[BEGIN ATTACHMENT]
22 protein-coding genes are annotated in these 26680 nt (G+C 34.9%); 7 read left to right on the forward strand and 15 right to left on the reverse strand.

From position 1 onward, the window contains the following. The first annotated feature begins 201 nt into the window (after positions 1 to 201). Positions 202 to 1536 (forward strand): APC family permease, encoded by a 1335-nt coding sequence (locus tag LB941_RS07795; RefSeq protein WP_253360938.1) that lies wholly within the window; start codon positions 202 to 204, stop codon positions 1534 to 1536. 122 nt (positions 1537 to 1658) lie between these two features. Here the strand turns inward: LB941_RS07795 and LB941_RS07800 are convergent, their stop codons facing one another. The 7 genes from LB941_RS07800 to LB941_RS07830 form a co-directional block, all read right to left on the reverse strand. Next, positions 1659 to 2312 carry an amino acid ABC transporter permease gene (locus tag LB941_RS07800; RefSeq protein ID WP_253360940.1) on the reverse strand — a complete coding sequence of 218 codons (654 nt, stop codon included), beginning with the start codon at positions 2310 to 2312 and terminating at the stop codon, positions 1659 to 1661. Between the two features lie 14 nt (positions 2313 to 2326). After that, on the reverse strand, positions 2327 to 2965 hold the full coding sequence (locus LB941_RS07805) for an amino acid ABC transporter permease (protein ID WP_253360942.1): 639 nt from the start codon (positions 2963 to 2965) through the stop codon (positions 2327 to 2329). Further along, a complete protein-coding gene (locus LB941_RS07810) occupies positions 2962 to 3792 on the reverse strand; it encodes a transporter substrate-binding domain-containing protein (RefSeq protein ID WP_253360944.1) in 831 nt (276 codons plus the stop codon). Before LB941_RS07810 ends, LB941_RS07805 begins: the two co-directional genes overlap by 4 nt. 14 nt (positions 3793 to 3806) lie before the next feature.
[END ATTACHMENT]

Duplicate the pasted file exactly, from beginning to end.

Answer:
22 protein-coding genes are annotated in these 26680 nt (G+C 34.9%); 7 read left to right on the forward strand and 15 right to left on the reverse strand.

From position 1 onward, the window contains the following. The first annotated feature begins 201 nt into the window (after positions 1 to 201). Positions 202 to 1536 (forward strand): APC family permease, encoded by a 1335-nt coding sequence (locus tag LB941_RS07795; RefSeq protein WP_253360938.1) that lies wholly within the window; start codon positions 202 to 204, stop codon positions 1534 to 1536. 122 nt (positions 1537 to 1658) lie between these two features. Here the strand turns inward: LB941_RS07795 and LB941_RS07800 are convergent, their stop codons facing one another. The 7 genes from LB941_RS07800 to LB941_RS07830 form a co-directional block, all read right to left on the reverse strand. Next, positions 1659 to 2312 carry an amino acid ABC transporter permease gene (locus tag LB941_RS07800; RefSeq protein ID WP_253360940.1) on the reverse strand — a complete coding sequence of 218 codons (654 nt, stop codon included), beginning with the start codon at positions 2310 to 2312 and terminating at the stop codon, positions 1659 to 1661. Between the two features lie 14 nt (positions 2313 to 2326). After that, on the reverse strand, positions 2327 to 2965 hold the full coding sequence (locus LB941_RS07805) for an amino acid ABC transporter permease (protein ID WP_253360942.1): 639 nt from the start codon (positions 2963 to 2965) through the stop codon (positions 2327 to 2329). Further along, a complete protein-coding gene (locus LB941_RS07810) occupies positions 2962 to 3792 on the reverse strand; it encodes a transporter substrate-binding domain-containing protein (RefSeq protein ID WP_253360944.1) in 831 nt (276 codons plus the stop codon). Before LB941_RS07810 ends, LB941_RS07805 begins: the two co-directional genes overlap by 4 nt. 14 nt (positions 3793 to 3806) lie before the next feature.